“The worst part is perhaps psychological because there is no light at the end of the tunnel, no source of hope,” said Dr Thanos Dokos who directs Eliamep, a thinktank in Athens. “When you make sacrifices and you know they will come to something you don’t mind. But that is not the case.”
With the economy set to contract for a fourth year in 2012, Greece is not only mired in a recession not seen since the second world war but has become increasingly unhinged by the crisis. Athens, already strained by a mass influx of immigrants and home to half of the country’s 11 million-strong population, has been the worst hit amid soaring crime and lawlessness.
A new underclass has appeared: in the homeless and hungry who roam the streets; in the spiralling number of drug addicts; in the psychiatric patients ejected from institutions that can no longer offer them a place; in the thousands of shop owners forced to close and board up businesses; in those who forage through municipal rubbish bins at night; and in the pensioners who make do with rejects at fruit and vegetable markets. Suicides have also risen, with help lines reporting a deluge of calls – 5,000 in the first eight months of 2011 compared with 2,500 for all of last year. The announcement this month of a flurry of new taxes, including a draconian duty on real estate, has come as a further shock.
With the prospect of austerity for years to come, a growing number of young Greeks are either returning to their rural roots or fleeing to countries that can offer them a job in what is described as the biggest emigration wave since the 1960s.
“The measures are the blood price Greeks have to pay so that countries like Germany can convince their own constituents they are being punished for years of reckless spending,” said Dokos. “The government’s failure to implement reforms has made the situation worse, but the measures are also counter-productive. The negative impact on the economy is higher than the cash-flow the country needs.”
With desperation has come a collective sense of guilt and depression – more dangerous, say analysts, than even the social tensions that threaten to tear the country apart.“
And yet, regional and transnational institutions behave like medieval doctors, prescribing yet more bloodletting or more leeches, focused as they are on a few economic indicators and no obvious concern for the real-life effects of their failed policy prescriptions. And as the Greek society collapses, the witch doctors keep on going “more cuts! more cuts!”.
The state, having been hollowed of its policy-making functions by larger institutions, is now simply administering the toxic medicine to the patient even though it is clear that patient is not responding. As Atrios notes almost daily, we are governed by idiots who do not seem to know what they are doing and are therefore just following the familiar script of neoliberal prescription that they have been imposing on the developing countries. The results will be, surprisingly, the same: developing countries had their lost decade in the 1980s, Western countries are getting theirs now.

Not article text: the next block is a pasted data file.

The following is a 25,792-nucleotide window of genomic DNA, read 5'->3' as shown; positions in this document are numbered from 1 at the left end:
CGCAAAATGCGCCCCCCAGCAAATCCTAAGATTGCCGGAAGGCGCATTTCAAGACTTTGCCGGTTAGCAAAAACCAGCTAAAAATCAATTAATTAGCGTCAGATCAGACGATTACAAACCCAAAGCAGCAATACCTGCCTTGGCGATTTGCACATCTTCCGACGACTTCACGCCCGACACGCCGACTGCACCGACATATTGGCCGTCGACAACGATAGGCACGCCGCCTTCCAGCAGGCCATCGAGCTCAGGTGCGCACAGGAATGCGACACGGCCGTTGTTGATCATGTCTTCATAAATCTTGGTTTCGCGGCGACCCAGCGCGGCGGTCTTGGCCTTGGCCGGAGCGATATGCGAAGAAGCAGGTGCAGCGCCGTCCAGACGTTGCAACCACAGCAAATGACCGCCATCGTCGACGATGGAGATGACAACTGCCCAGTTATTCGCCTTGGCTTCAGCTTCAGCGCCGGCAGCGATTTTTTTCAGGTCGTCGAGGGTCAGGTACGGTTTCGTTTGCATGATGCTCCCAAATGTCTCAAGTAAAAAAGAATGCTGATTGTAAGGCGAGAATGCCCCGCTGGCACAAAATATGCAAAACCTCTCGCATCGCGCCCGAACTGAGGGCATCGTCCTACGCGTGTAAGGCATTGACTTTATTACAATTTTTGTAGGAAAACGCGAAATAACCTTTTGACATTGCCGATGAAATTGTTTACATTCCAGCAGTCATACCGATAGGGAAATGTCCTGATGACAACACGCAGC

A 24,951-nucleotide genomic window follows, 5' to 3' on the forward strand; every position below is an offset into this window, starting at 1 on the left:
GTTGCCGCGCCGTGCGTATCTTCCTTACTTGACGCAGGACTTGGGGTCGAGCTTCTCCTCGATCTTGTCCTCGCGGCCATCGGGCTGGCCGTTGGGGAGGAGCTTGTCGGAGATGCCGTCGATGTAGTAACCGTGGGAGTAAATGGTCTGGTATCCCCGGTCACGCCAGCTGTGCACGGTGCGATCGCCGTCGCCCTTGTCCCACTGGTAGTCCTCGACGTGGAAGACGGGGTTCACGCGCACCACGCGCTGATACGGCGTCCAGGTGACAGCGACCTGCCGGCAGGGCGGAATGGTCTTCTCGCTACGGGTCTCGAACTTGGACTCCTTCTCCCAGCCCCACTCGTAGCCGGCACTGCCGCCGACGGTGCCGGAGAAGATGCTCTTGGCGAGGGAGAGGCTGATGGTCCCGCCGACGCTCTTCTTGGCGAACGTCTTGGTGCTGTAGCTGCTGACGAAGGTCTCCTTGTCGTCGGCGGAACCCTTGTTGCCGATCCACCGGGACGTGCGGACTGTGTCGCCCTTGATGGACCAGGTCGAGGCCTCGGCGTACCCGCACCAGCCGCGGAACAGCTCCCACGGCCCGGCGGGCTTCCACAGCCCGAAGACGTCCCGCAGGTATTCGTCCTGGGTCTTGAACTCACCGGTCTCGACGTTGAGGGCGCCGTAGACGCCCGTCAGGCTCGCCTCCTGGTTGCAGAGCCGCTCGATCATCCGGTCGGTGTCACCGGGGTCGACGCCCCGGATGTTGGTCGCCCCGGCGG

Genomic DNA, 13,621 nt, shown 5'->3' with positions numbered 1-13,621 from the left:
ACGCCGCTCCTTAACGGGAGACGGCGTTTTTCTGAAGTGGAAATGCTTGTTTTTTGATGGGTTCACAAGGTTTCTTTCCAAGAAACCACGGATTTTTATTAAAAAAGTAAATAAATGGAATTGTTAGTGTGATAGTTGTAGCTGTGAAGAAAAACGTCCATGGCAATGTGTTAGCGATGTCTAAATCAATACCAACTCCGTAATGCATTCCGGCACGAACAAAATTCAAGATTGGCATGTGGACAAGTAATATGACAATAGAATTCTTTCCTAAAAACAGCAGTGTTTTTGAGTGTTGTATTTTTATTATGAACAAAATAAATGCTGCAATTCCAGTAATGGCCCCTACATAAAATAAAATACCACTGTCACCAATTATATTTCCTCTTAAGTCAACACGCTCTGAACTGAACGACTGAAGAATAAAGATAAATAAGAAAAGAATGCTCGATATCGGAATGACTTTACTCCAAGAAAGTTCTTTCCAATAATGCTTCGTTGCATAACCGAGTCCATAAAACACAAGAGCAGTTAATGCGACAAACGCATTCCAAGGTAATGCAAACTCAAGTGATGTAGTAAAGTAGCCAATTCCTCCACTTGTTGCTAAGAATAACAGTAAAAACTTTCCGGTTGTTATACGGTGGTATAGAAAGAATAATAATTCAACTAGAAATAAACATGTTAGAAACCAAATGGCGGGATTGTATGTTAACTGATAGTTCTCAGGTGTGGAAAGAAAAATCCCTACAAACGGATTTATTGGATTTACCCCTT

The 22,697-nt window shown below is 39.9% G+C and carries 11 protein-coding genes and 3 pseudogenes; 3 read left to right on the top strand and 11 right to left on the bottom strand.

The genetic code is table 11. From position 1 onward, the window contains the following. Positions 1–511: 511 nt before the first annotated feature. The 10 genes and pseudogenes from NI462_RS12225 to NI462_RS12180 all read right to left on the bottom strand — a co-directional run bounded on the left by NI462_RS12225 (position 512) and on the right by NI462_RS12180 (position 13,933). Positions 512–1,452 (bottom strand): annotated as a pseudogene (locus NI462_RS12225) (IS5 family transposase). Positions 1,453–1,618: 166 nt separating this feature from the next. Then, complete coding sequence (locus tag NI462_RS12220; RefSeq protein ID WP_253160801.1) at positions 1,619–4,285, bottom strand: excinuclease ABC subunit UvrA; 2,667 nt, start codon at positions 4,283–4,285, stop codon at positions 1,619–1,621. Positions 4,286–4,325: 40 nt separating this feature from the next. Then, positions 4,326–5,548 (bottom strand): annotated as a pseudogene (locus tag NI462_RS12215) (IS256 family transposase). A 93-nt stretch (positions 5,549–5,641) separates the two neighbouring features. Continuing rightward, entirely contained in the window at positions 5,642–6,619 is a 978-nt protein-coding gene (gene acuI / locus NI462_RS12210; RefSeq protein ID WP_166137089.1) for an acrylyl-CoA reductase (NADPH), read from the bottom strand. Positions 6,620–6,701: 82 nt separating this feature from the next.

In addition, and that is a major ideological giveaway, all this is couched in moral terms: failing countries and their people are accused of sloth, and in need of puritan belt-tightening and lesson in humility and frugality.
In the meantime, “more shields!”:
At least Captain Picard had the good sense of trying something different when the usual prescription kept producing worse effects.
How long have feminists argued such a thing, which is rather obvious:
“Gender equality is shrewd economics as well as a human right, the World Bank has said in a report that showed countries with better opportunities for women and girls can boost productivity and development.
The most glaring disparity is the rate at which girls and women die relative to men in developing countries, according to The World Development Report 2012: Gender Equality and Development.
“Blocking women and girls from getting the skills and earnings to succeed in a globalised world is not only wrong, but also economically harmful,” said Justin Yifu Lin, World Bank chief economist.
“Sharing the fruits of growth and globalisation equally between men and women is essential to meeting key development goals.”
Monday’s report cited the UN’s Food and Agriculture Organisation’s estimates that equal access to resources for female farmers could increase agricultural output in poorer countries by up to four per cent.
It also said eliminating barriers preventing women working in certain occupations would cut the productivity gap between male and female workers by a third to a half, and increase output per worker by three to 25 per cent in some countries.